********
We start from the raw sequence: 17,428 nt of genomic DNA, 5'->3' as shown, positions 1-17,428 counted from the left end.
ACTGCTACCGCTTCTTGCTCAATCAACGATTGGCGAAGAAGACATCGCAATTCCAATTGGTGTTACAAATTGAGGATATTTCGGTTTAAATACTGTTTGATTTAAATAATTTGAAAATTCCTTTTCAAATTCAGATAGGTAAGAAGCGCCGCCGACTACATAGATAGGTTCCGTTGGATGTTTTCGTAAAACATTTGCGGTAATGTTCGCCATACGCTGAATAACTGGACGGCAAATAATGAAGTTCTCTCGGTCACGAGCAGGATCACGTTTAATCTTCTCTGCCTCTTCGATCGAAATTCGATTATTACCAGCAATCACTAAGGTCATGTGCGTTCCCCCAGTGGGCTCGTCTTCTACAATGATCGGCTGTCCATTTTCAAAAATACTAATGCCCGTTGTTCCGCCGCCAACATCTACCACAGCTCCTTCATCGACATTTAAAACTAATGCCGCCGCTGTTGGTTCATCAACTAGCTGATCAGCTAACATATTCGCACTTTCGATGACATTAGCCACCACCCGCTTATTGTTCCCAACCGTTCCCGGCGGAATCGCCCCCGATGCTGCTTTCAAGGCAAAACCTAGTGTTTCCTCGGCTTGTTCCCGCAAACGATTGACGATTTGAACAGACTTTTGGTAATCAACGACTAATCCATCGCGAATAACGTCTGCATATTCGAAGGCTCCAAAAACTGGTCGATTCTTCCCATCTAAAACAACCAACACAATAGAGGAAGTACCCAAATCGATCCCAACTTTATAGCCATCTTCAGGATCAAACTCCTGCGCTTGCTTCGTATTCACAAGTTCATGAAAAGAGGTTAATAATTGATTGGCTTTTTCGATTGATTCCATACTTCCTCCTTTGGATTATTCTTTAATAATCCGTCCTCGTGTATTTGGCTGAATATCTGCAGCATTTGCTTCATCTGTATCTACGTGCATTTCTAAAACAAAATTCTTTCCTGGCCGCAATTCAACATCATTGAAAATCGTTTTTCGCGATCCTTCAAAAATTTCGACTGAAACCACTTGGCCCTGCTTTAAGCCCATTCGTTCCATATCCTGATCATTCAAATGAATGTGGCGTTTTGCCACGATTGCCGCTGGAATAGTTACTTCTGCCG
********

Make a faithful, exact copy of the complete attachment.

We start from the raw sequence: 17,428 nt of genomic DNA, 5'->3' as shown, positions 1-17,428 counted from the left end.
ACTGCTACCGCTTCTTGCTCAATCAACGATTGGCGAAGAAGACATCGCAATTCCAATTGGTGTTACAAATTGAGGATATTTCGGTTTAAATACTGTTTGATTTAAATAATTTGAAAATTCCTTTTCAAATTCAGATAGGTAAGAAGCGCCGCCGACTACATAGATAGGTTCCGTTGGATGTTTTCGTAAAACATTTGCGGTAATGTTCGCCATACGCTGAATAACTGGACGGCAAATAATGAAGTTCTCTCGGTCACGAGCAGGATCACGTTTAATCTTCTCTGCCTCTTCGATCGAAATTCGATTATTACCAGCAATCACTAAGGTCATGTGCGTTCCCCCAGTGGGCTCGTCTTCTACAATGATCGGCTGTCCATTTTCAAAAATACTAATGCCCGTTGTTCCGCCGCCAACATCTACCACAGCTCCTTCATCGACATTTAAAACTAATGCCGCCGCTGTTGGTTCATCAACTAGCTGATCAGCTAACATATTCGCACTTTCGATGACATTAGCCACCACCCGCTTATTGTTCCCAACCGTTCCCGGCGGAATCGCCCCCGATGCTGCTTTCAAGGCAAAACCTAGTGTTTCCTCGGCTTGTTCCCGCAAACGATTGACGATTTGAACAGACTTTTGGTAATCAACGACTAATCCATCGCGAATAACGTCTGCATATTCGAAGGCTCCAAAAACTGGTCGATTCTTCCCATCTAAAACAACCAACACAATAGAGGAAGTACCCAAATCGATCCCAACTTTATAGCCATCTTCAGGATCAAACTCCTGCGCTTGCTTCGTATTCACAAGTTCATGAAAAGAGGTTAATAATTGATTGGCTTTTTCGATTGATTCCATACTTCCTCCTTTGGATTATTCTTTAATAATCCGTCCTCGTGTATTTGGCTGAATATCTGCAGCATTTGCTTCATCTGTATCTACGTGCATTTCTAAAACAAAATTCTTTCCTGGCCGCAATTCAACATCATTGAAAATCGTTTTTCGCGATCCTTCAAAAATTTCGACTGAAACCACTTGGCCCTGCTTTAAGCCCATTCGTTCCATATCCTGATCATTCAAATGAATGTGGCGTTTTGCCACGATTGCCGCTGGAATAGTTACTTCTGCCG